A bigger problem for Valeant, however, emerged today when none other than Warren Buffett's right hand man Charlie Munger in an interview with Bloomberg "tore anew into the besieged drug company, calling its practice of acquiring rights to treatments and boosting prices legal but “deeply immoral” and “similar to the worst abuses in for-profit education.” And to prove just how much clout Munger does indeed have, moments ago the most important Wall Street bank, Goldman Sachs, downgraded Valeant to Neutral from Buy, cutting its share price target from $180 to $122.
On a day full of Manufacturing/PMI surveys from around the globe, the numbers everyone was looking at came out of China, where first the official, NBS PMI data disappointed after missing Mfg PMI expectations (3rd month in a row of contraction), with the Non-mfg PMI sliding to the lowest since 2008, however this was promptly "corrected" after the other Caixin manufacturing PMI soared to 48.3 in October from 47.2 in September - the biggest monthly rise of 2015 - and far better than the median estimate of 47.6, once again leading to the usual questions about China's Schrodinger economy, first defined here, which is continues to expand and contract at the same time.
Late on Friday afternoon, after recording its biggest monthly points gain in history, the S&P500 unexpectedly took a surprising swoon lower to close trading well in the red. This chart may be the reason why.
We will be the first to admit that yield curve inversion is not the only factor causing recessions, but through the credit channel it can be an important contributor. Depending on the importance of the credit channel, the Federal Reserve, by pegging the short term rate at zero, have essentially removed one recessionary market mechanism that used to efficiently clear excesses within the financial system. While stability obsessed Keynesians on a quest to the permanent boom regard this as a positive development, the rest of us obviously understand that false stability breeds instability.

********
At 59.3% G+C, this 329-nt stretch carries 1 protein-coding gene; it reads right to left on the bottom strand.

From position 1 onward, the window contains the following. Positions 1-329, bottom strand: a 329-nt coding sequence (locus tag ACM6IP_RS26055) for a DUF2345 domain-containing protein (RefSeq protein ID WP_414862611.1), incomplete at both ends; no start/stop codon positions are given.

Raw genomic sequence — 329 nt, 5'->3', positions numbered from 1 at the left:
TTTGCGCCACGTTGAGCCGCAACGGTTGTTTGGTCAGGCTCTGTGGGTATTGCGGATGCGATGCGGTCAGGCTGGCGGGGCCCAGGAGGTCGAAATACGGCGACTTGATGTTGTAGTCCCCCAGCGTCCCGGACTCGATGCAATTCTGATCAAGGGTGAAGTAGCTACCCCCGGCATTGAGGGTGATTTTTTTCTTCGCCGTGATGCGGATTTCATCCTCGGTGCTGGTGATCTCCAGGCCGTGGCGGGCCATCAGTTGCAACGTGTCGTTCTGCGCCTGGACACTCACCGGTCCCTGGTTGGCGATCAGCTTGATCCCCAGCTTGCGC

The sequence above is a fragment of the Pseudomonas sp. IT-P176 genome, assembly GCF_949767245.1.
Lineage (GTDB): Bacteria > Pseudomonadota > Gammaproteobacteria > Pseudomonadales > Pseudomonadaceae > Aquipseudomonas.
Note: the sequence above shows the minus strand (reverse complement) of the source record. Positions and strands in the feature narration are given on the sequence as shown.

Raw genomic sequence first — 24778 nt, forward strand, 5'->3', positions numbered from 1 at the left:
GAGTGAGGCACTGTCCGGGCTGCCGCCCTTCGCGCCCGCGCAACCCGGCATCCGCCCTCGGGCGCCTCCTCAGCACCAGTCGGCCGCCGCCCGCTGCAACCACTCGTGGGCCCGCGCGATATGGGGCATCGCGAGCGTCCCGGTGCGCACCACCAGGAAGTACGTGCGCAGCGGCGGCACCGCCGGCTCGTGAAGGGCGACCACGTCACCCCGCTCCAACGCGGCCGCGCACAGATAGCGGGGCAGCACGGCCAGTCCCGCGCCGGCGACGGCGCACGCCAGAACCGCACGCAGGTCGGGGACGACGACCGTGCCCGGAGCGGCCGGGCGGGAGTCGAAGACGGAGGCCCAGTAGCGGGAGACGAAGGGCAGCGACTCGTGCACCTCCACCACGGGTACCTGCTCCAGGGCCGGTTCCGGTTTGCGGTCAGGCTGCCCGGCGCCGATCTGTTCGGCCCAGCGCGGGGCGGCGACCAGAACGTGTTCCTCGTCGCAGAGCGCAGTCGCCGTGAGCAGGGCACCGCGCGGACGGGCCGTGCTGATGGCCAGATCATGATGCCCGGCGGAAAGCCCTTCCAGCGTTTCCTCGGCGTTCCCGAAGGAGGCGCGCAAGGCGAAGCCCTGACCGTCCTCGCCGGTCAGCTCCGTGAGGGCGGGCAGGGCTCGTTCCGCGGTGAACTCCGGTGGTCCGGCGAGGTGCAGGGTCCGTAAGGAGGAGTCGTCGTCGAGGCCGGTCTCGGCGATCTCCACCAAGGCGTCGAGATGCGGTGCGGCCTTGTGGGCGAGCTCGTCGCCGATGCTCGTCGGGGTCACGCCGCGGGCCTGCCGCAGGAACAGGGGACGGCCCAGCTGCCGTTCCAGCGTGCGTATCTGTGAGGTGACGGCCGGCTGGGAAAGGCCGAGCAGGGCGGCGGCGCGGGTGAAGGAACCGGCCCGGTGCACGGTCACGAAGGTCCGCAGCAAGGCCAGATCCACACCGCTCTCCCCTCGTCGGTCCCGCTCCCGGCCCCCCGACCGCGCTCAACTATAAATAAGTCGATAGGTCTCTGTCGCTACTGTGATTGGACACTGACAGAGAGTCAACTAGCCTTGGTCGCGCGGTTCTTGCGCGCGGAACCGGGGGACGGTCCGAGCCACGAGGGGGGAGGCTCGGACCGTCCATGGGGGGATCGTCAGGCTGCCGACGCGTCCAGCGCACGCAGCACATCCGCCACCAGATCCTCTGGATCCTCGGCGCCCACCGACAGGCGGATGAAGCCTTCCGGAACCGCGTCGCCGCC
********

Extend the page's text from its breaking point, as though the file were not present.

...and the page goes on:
Should the Fed actually hike in December (the statement explicitly mentioned the possibility), we think it’s highly likely to become a “one and done” that will be taken back shortly, similar to the BoJ’s handful of attempts to hike rates after the bursting of the 1980s bubble. We say this simply based on the economy’s actual performance. After all, it took only a minimal tightening of policy (the “tapering” of QE3) to induce a bust in the sector most exposed to capital malinvestment.
The Fed's confidence trick this week was, once again, the Keyser Soze gambit (via Beaudelaire)- "convincing the world of Yellen's hawkishness, when no such character trait exists." However, unlike the movies, stocks and FX markets have already seen through the con, leaving Fed Funds futures alone to believe the hype. As we noted previously, "The Fed Can't Raise Rates, But Must Pretend It Will," repeating its pre-meeting hawkishness to dovishness swing time and again in a "Groundhog Day" meets "Waiting For Godot"-like manner. Time is running out Janet, tick tock...
"Easy policy has passed the point of diminishing return and keeping it longer would only increase moral hazard and distort financial markets," exclaims the Institute of International Finance, warning that the gap between the value of Americans' holdings of stocks, bonds and other financial assets and the trend growth rate of the economy is still large and not far off the level that prevailed in 2007 before the financial crisis. "The Fed should start to normalize policy as soon as possible," removing the excess as the 'gap' "typically ends up being narrowed by a correction in the stock market."
“It wasn't raining when Noah built the ark.”